Congressional leaders have reached an agreement on a set of sweeping sanctions against Russia as punishment for meddling in the U.S. election as well as its military aggression, which essentially would prevent President Donald Trump from unilaterally removing sanctions on Russia. The measure, which also allows new sanctions against Iran and North Korea, is scheduled for a vote in the House of Representatives on Tuesday. The Senate passed a previous version of the bill nearly unanimously last month.
The agreement between Republican and Democratic leaders was reached despite the White House’s persistent lobbying against the measure that it says interferes with Executive authority. If approved in Congress, Trump will face a tough choice of whether to veto the bill, which would lead to accusations that he is doing the Kremlin’s bidding, or approve something his administration has opposed. Two senior administration officials told the New York Times they don’t foresee the president vetoing the bill given the current controversy surrounding his campaign’s contacts with Russian officials. But no one is willing to place bets quite yet. “As ever, Mr. Trump retains the capacity to surprise, and this would be his first decision about whether to veto a significant bill,” notes the Times.
Chances of a veto could also be far-fetched considering how it would involve expending political capital without any likely gains. The bill will be considered under an expedited process for uncontroversial legislation that requires a two-thirds majority to pass. That should, at least theoretically, mean the bill will be veto-proof.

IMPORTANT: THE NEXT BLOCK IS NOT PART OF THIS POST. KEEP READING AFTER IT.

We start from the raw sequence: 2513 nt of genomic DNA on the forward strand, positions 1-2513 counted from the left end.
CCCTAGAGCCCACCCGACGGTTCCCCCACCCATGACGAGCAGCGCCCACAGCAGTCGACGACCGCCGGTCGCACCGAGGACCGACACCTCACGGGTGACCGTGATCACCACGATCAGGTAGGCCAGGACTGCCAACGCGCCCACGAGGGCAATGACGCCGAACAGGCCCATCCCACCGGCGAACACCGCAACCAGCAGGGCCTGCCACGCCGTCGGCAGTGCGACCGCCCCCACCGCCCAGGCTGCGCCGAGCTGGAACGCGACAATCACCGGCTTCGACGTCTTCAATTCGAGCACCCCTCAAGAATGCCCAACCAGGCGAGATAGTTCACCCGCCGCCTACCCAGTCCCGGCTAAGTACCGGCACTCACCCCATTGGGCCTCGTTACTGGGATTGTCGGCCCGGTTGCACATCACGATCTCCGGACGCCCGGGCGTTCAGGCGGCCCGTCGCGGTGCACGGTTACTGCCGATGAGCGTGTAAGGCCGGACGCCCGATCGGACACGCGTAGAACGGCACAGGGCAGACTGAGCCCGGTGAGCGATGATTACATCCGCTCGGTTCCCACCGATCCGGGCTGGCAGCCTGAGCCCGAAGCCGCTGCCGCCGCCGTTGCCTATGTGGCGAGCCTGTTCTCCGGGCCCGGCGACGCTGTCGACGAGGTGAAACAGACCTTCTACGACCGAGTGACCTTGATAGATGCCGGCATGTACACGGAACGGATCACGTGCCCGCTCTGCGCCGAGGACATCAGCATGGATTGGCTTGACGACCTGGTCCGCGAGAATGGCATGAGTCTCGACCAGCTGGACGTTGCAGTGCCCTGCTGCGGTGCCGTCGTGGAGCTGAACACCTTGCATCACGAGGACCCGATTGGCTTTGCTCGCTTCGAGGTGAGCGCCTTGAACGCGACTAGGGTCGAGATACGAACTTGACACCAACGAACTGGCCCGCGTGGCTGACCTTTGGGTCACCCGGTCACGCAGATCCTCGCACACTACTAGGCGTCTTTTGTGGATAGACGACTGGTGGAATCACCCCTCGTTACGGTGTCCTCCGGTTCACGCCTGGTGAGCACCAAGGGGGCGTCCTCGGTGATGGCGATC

Under the measure, Trump must seek approval from Congress before taking any action that would “significantly alter” U.S. foreign policy with Russia, including easing sanctions. Congress would then have 30 days to accept or reject the proposed changes. The extent of the involvement of House Democrats in any review process was a key point of debate but Democrats say they’re satisfied with the final outcome. “The legislation ensures that both the majority and minority are able to exercise our oversight role over the administration’s implementation of sanctions,” Rep. Steny Hoyer of Maryland said.
Other Democratic leaders expressed optimism that the bill will be on the president’s desk before the August recess. “A nearly united Congress is poised to send President Putin a clear message on behalf of the American people and our allies, and we need President Trump to help us deliver that message,” said Sen. Ben Cardin, the top Democrat on the Senate Foreign Relations Committee.